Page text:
Will’s letter to the book club:
How tremendous that, in honor of the Royal Wedding, you’re all reading THE UNCOMMON READER by Alan Bennett!
This book was a favorite for Mom and for me. Mom had followed Bennett’s career avidly – they were almost exact contemporaries (born two months apart), and Mom had first seen him in BEYOND THE FRINGE, a comic review, when it was on stage in London and New York in the early 1960s. She was a big fan of his plays, most recently THE HISTORY BOYS. She’d loved the movie THE MADNESS OF KING GEORGE, which has a screenplay by Bennett adapted from his play THE MADNESS OF GEORGE III. Also, THE LADY IN THE VAN: a non-fiction piece that’s a total delight, and very moving, about a woman who lived in Bennett’s driveway. I could go on and on – but I’ll stop there. The point: There’s a lot of Alan Bennett to love.
Still, there’s something special about THE UNCOMMON READER, and that’s probably because it’s a book about reading, about falling in love with books, and about the worlds that book can open. If you love books, you’re pre-disposed to love this one. Mom and I both dog-eared pages to mark quotes we wanted to share with each other. So I’m ending this greeting with three of our favorites:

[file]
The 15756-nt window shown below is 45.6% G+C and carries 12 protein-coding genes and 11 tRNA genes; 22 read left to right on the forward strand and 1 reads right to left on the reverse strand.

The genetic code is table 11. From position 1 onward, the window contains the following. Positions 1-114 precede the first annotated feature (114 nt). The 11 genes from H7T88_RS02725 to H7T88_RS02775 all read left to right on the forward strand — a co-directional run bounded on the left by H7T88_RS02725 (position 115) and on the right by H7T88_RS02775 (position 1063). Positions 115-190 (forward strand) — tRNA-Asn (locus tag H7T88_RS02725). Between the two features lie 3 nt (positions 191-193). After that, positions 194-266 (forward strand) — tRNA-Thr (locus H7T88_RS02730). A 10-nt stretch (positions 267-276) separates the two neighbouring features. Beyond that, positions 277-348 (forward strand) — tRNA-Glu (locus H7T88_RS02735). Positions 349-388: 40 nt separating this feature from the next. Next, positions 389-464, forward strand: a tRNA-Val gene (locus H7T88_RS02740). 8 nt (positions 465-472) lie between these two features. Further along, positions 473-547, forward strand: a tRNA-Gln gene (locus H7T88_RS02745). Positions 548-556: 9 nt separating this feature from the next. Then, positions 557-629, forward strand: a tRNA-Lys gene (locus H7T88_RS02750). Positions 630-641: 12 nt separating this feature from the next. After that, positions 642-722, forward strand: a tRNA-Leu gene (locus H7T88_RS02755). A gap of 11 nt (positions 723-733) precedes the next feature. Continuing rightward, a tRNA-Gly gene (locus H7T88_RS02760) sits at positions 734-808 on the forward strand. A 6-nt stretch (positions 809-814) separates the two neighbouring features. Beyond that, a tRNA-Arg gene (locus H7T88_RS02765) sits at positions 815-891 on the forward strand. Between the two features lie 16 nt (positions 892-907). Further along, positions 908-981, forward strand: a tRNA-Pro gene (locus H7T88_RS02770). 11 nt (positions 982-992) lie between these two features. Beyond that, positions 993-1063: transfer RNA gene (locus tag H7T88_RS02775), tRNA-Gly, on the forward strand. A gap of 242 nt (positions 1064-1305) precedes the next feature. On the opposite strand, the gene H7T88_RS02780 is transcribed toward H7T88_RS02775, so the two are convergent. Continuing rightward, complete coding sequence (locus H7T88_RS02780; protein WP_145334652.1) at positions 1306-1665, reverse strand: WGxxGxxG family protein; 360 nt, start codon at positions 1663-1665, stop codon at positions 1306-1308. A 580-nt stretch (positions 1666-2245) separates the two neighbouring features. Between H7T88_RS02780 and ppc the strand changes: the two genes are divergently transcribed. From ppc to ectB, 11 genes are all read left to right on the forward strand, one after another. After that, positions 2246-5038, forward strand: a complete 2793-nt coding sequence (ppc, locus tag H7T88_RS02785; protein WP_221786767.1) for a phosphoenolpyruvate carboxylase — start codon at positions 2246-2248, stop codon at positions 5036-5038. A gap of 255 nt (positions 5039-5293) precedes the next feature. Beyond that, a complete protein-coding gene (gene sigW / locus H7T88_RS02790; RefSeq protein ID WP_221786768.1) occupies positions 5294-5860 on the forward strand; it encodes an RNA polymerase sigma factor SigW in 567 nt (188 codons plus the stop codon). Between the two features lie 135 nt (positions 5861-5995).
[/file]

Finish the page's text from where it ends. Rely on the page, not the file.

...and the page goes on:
“Of course,” said the Queen, “but briefing is not reading. In fact it is the antithesis of reading. Briefing is terse, factual and to the point. Reading is untidy, discursive and perpetually inviting.”
“Pass the time?” said the Queen. “Books are not about passing the time. They’re about other lives. Other worlds. Far from wanting time to pass, Sir Kevin, one just wishes one had more of it. If one wanted to pass the time one could go to New Zealand.”
“The appeal of reading, she thought, lay in its indifference: there was something undeferring about literature. Books did not care who was reading them or whether one read them or not. All readers were equal, herself included.”